When Teddy Abrams attended the Curtis Institute of Music, he lived on the sixth floor of his dormitory building. After he graduated in 2008 with a conducting degree, he continued to play with a number of people who lived on that same floor.
The band that blossomed from those jam sessions, aptly named Sixth Floor Project, will perform at Chautauqua Institution for the first time at 4 p.m. today in Elizabeth S. Lenna Hall as a part of the Logan Chamber Music Series.
The group consists of clarinetist Abrams, bassoonist and fiddler Harrison Hollingsworth and percussionist Gabriel Globus-Hoenich.
Abrams said when he and his fellow band mates graduated from Curtis, which enrolls about 150 students at any given time, it was only natural they would be drawn back together in a creative way.
The group, Abrams said, prides itself on having no boundaries with regard to genres. He described labels, such as classical music, as “suspicious.”
“All [of us] were really open to trying things and experimenting and connecting the dots between different styles of music,” Abrams said.
The concert, he said, will bridge the gaps between genres including folk, bluegrass, jazz and classical.
“It has been a great journey with the other musicians to explore how all these musics in some way share a core energy,” Abrams said.
Abrams, who described the type of music Sixth Floor Project plays as a “living form” of music, said the band’s guiding principle roots itself in playing anything it likes or is passionate about, rather than trapping themselves into a genre.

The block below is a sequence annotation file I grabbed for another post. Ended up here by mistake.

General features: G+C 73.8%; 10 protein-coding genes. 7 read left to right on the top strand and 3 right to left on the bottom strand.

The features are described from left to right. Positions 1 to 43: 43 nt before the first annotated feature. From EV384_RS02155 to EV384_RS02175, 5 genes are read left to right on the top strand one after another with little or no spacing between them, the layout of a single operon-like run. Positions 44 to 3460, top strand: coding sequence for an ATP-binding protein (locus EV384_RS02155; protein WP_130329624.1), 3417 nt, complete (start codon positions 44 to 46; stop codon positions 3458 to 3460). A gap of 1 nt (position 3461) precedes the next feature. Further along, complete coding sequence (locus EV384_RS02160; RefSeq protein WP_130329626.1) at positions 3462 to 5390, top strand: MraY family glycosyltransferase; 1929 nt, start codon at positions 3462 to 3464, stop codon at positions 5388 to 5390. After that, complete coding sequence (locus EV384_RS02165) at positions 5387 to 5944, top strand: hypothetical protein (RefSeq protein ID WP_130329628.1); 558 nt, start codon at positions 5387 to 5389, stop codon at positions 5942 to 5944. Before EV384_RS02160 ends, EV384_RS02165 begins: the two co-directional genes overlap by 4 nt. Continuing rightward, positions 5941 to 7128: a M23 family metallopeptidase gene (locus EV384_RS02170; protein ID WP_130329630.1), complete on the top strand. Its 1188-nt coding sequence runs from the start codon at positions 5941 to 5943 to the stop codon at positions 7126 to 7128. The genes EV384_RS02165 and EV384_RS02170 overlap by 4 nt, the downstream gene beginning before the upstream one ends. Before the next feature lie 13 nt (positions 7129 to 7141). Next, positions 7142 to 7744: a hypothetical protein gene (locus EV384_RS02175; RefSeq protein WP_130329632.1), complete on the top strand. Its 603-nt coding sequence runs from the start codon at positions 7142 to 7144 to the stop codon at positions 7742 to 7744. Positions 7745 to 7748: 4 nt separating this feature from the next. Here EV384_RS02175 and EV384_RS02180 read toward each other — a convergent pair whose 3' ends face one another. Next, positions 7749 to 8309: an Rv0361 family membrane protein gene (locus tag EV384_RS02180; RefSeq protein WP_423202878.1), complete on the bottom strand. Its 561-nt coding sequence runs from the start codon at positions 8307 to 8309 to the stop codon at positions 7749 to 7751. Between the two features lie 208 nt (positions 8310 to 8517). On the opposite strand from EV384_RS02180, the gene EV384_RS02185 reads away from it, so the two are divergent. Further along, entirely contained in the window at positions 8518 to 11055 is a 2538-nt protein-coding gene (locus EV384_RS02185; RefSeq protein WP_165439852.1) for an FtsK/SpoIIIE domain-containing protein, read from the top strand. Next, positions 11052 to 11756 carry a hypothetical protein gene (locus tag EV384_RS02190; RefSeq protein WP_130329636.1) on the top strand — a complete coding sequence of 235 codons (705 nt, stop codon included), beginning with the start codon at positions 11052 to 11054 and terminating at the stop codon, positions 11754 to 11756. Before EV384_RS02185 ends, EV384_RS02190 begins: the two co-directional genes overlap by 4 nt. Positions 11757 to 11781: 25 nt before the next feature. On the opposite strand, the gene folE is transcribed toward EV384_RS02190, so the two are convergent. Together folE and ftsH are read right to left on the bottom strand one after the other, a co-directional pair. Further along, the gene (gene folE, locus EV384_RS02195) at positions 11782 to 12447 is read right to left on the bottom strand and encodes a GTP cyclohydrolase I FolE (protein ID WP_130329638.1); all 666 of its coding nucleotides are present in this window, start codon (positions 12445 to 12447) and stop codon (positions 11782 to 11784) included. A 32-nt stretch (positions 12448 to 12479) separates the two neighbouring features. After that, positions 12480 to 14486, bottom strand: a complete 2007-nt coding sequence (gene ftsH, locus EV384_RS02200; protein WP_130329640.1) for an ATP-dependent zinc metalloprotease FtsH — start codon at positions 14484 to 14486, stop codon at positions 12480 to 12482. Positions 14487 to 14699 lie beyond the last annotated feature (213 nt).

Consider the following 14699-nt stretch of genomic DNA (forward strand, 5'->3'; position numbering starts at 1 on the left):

If there is a specific piece that is really fascinating or inspiring to them, Abrams said, they find a way to adapt it and make it their own in a manner that is still very respectful and conscientious about the selection’s history.
“They can play music that was written 350 years ago or written just yesterday,” Abrams said.
Sixth Floor Project wrote many of the songs they plan to play at today’s concert themselves. Abrams said one of his original compositions offers homage to big band music of the swing era.
However, the ensemble found it can surprise audiences with how well the music all comes together, according to Abrams.
“We try to make a setlist that flows from one piece to the next that feels organic,” Abrams said.
Although the flow of their performances may feel very natural, Sixth Floor Project has been known to bring those performances to some very unexpected places.
The band worked with a project created by the Knight Foundation, called “Random Acts of Culture.” The project encourages musicians to mobilize their performances so people will encounter them in places that are unexpected, Abrams said.
Sixth Floor Project, which has played more than 250 of these shows, performed in airports, hospitals, bus stops, Wal-Marts, fast food restaurants, Starbucks and libraries.
“People responded very positively,” Abrams said. “There are so many people that love the idea of live music, but don’t really think about it or engage in it.”